Britney’s back: Vandegrift student speaks on #FreeBritney


Bailey Niles

Britney Spears’s conservatorship is close to ending after 13 years.

Kate Denning, Editor

The first month of summer is usually a sweltering time, but this past June, the heat was directed at more than just the climate. 

Pop icon Britney Spears broke her silence in June of this year, bringing to light the things she’s had to endure during her conservatorship, which was controlled by her father. On Sept. 8, however, Spears’s father filed for release from the contract naming him as her conservator. This was a forward move in ending Spears’s 13 years of conservatorship, but the formal end is still yet to be seen. Spears will return to courts in Los Angeles today at 4:30 p.m. EST to plead her case in person.

“I think her conservatorship is absolutely horrible and it makes me so upset to think that she has endured its strain on her mental and physical health,” lifelong fan and senior Grace Kimball said. “Her conservatorship was initially to protect her after her mental health issues due to the stress of life as a celebrity and harassment by the media, but it warped into a way to use her as a work horse for cash by her greedy family. They forced her to work, kept her away from her children, and ended some of her romantic relationships, all without her consent or control.”

Kimball started listening to Spears when she was very young. Her older cousins introduced her to the pop star, and they would all attempt to imitate the icon through her music videos and “Just Dance” routines.

“Ever since I was super young, my older cousins and I would listen to her music and try to recreate her dances from her iconic music videos,” Kimball said. “I have some great memories blasting her music with my friends and dancing to all her songs on Just Dance.”

When her story came out, Kimball was appalled. While the beginning of her conservatorship was initially for her protection in regard to her mental health, allegations have come forth that claim that greediness took over sympathetic concern. Kimball believes that now, there is no true reason to keep the conservatorship in place.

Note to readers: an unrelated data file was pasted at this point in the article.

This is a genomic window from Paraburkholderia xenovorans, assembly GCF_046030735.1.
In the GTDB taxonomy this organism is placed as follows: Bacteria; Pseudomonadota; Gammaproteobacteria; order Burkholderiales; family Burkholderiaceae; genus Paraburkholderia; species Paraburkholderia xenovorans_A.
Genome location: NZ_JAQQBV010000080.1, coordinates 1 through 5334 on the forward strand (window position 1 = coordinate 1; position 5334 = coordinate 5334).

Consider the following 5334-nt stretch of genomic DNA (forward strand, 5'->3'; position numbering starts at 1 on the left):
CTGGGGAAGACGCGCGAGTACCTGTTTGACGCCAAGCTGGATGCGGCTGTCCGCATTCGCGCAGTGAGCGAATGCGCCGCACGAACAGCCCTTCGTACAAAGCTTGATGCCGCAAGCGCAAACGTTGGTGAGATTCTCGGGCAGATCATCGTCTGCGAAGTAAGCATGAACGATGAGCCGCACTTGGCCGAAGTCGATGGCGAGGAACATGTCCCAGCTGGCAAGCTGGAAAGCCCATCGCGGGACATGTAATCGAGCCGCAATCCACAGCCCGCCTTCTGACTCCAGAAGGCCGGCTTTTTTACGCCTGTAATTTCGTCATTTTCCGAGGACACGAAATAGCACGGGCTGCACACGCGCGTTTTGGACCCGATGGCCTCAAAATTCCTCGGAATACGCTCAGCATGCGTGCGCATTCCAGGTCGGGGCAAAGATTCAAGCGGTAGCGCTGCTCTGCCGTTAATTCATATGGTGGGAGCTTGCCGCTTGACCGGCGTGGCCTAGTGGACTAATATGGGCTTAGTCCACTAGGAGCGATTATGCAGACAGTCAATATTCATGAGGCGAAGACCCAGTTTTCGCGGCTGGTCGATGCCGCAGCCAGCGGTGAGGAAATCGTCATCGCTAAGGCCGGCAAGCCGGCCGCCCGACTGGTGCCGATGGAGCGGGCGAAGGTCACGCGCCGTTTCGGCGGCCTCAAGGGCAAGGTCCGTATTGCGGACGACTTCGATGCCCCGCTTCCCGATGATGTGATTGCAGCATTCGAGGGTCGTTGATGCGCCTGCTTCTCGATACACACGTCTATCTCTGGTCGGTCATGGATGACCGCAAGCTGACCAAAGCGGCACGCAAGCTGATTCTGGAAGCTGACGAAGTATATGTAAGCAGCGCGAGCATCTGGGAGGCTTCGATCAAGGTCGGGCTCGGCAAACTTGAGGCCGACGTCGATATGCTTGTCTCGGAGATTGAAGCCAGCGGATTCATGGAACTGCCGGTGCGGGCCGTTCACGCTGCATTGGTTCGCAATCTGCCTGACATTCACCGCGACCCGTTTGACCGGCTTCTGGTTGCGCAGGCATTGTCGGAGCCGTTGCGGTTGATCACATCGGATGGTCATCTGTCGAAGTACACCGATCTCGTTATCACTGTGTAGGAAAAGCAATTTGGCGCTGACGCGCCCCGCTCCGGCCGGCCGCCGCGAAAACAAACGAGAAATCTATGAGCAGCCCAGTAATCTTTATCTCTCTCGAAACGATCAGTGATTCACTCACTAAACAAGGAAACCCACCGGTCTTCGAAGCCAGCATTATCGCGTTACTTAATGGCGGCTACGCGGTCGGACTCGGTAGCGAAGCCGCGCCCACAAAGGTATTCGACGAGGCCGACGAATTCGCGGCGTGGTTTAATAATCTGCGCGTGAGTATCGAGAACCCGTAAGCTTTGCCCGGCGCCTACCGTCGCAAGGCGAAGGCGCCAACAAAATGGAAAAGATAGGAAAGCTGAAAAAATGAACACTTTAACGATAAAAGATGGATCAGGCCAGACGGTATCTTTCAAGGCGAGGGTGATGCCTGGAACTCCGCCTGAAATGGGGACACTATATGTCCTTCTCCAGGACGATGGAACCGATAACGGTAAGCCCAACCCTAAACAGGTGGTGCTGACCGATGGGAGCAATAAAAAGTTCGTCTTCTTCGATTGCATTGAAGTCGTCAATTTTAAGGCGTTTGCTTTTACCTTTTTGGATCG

“Britney’s mental health has improved so much and her workload has shown that she is in no doubt strong enough for her to take back control of her life,” Kimball said. “There’s no reason for her to have a conservatorship and the only thing it’s doing is keeping her from being able to make decisions about her own life.”

Kimball’s love of Spears hasn’t changed in all those years since the dance parties, even now that her ordeal has been revealed. In fact, Kimball now views Spears as an even stronger woman than she did before.

“Despite all her struggles, she continued to be such a loving person to her family and fans, showing just how resilient she is,” Kimball said. “Knowing everything she’s been through and how she stayed an incredibly kind and generous person throughout it all makes me just respect and love her even more.”

Kimball believes that this controlling aspect of celebrity life being brought into the light will have far-reaching effects. She hopes that it will call attention to life as a woman in Hollywood and beyond.

“It opens up the conversation about agency and the ability to control your own life, especially for women,” Kimball said. “For a long time, women have been unable to control their own finances, decisions and futures. Despite advances as a society, her story has shown just how much farther we have to go to ensure that women everywhere have the freedom that they deserve.”